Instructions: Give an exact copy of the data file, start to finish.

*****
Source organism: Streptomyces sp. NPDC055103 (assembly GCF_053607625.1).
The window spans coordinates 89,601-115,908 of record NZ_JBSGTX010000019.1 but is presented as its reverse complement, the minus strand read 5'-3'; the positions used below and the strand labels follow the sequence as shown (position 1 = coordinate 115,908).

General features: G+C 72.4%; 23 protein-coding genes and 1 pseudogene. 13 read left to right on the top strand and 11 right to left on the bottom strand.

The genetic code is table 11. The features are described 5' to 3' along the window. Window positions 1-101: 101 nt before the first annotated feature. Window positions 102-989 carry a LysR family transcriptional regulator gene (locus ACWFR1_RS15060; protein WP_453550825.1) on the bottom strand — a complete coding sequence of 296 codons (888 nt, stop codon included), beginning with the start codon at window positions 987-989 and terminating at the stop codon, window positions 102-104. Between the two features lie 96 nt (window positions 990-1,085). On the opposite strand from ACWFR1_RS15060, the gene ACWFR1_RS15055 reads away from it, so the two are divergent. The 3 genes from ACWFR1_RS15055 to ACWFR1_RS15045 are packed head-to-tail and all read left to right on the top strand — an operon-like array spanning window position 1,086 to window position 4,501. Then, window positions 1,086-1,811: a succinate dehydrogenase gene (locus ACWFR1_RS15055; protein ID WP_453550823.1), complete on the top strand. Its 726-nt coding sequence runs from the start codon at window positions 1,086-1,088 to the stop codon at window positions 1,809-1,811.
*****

Source organism: Streptomyces sp. NPDC055103 (assembly GCF_053607625.1).
The window spans coordinates 89,601-115,908 of record NZ_JBSGTX010000019.1 but is presented as its reverse complement, the minus strand read 5'-3'; the positions used below and the strand labels follow the sequence as shown (position 1 = coordinate 115,908).

General features: G+C 72.4%; 23 protein-coding genes and 1 pseudogene. 13 read left to right on the top strand and 11 right to left on the bottom strand.

The genetic code is table 11. The features are described 5' to 3' along the window. Window positions 1-101: 101 nt before the first annotated feature. Window positions 102-989 carry a LysR family transcriptional regulator gene (locus ACWFR1_RS15060; protein WP_453550825.1) on the bottom strand — a complete coding sequence of 296 codons (888 nt, stop codon included), beginning with the start codon at window positions 987-989 and terminating at the stop codon, window positions 102-104. Between the two features lie 96 nt (window positions 990-1,085). On the opposite strand from ACWFR1_RS15060, the gene ACWFR1_RS15055 reads away from it, so the two are divergent. The 3 genes from ACWFR1_RS15055 to ACWFR1_RS15045 are packed head-to-tail and all read left to right on the top strand — an operon-like array spanning window position 1,086 to window position 4,501. Then, window positions 1,086-1,811: a succinate dehydrogenase gene (locus ACWFR1_RS15055; protein ID WP_453550823.1), complete on the top strand. Its 726-nt coding sequence runs from the start codon at window positions 1,086-1,088 to the stop codon at window positions 1,809-1,811.